Vantage point

Tuesday, September 25, 2007

Why Bowlers Will Love Twenty20

When the World Twenty20 started a couple of weeks back, everyone expected it to be a batsman's game, and with good reason. It is a format where a runrate of 8 is par for the course, and even a double digit asking rate is gettable. Two weeks hence, the biggest revelation for me has been the fact that T20 as a format is a lot more bowler-friendly than one day internationals.

This may sound like post-hoc analysis but hear me out. Bowlers rule in test cricket. Everyone knows the cliche - to win a test match you need to take 20 wickets. Bowlers get to display their skills in test cricket without too many restrictions. In ODIs however, bowlers get a raw deal. They are restricted to a few overs, there are fielding restrictions, and restrictions on bouncers. The margin for wides is a lot tighter as well. Now all those restrictions apply in T20 too. Yet T20 is a better format for the bowlers.

The shorter duration and the high run rate is precisely the reason why that is so. In ODIs, with 50 luxurious overs at their disposal, batsmen can cut out the risky shots, take 1s and 2s, and play a very safe game. They can "respect" a quality bowler, take him for just 3 runs an over, and make up the deficit from other weaker bowlers. But 20 overs is too short a duration to play this safe game. There is no time to relax, kick back, rotate the strike and put the spectators to sleep. Be it the fifth bowler or the opening bowler, everyone has to be targeted. This opens up more chances for the bowlers to take wickets. Bowling straight at the stumps, varying your pace, and trying other guiles could never fetch such handsome returns in ODIs where the batsman would primarily look to just tuck you around the corner for a single.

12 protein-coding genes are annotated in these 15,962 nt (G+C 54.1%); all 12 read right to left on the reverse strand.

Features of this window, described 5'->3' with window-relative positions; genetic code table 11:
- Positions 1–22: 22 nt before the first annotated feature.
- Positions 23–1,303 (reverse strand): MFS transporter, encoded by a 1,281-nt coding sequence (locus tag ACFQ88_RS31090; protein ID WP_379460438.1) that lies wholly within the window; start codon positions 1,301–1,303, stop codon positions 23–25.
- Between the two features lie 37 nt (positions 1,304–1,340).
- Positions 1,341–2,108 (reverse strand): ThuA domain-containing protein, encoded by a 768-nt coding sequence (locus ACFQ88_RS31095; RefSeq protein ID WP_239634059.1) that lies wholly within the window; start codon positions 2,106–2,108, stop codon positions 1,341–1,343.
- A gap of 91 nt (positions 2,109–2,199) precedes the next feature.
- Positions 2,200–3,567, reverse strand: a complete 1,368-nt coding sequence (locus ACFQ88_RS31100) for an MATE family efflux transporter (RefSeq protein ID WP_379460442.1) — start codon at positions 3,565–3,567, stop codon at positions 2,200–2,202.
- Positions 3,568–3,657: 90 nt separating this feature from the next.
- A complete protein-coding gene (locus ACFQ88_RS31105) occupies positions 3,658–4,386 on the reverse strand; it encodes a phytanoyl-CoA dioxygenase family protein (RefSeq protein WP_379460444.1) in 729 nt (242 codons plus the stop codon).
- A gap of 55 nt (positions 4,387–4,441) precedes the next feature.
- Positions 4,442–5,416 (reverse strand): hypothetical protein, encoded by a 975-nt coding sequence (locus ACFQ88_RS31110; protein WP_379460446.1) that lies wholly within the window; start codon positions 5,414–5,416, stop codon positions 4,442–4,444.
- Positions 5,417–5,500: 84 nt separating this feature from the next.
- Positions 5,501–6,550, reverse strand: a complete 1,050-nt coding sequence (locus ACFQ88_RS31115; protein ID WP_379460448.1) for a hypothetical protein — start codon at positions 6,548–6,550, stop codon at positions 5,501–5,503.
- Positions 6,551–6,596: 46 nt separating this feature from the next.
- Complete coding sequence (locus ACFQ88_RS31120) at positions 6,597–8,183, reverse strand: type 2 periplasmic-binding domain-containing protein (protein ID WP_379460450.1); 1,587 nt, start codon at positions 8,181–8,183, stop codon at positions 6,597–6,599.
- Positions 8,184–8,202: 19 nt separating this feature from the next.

Which is why, at the end of 2 weeks of cricket of quality and thrill levels not seen in the last 4 ODI world cups, it was the bowlers who made the difference. It was a bowler who got the man of the match in the final. It was a bowler (though the wrong bowler) who won the player of the series. Go through every match (except for, possibe the SA-WI run-fest) and it was bowling that tilted the scales. Plus this is a format where you bowl just 4 overs and not 10. And even after that, you have to field in the deep for possibly just an hour. Bowlers can thus go at their spells with a higher level of intensity than ODIs.

So really, there is no reason why bowlers should not love Twenty20.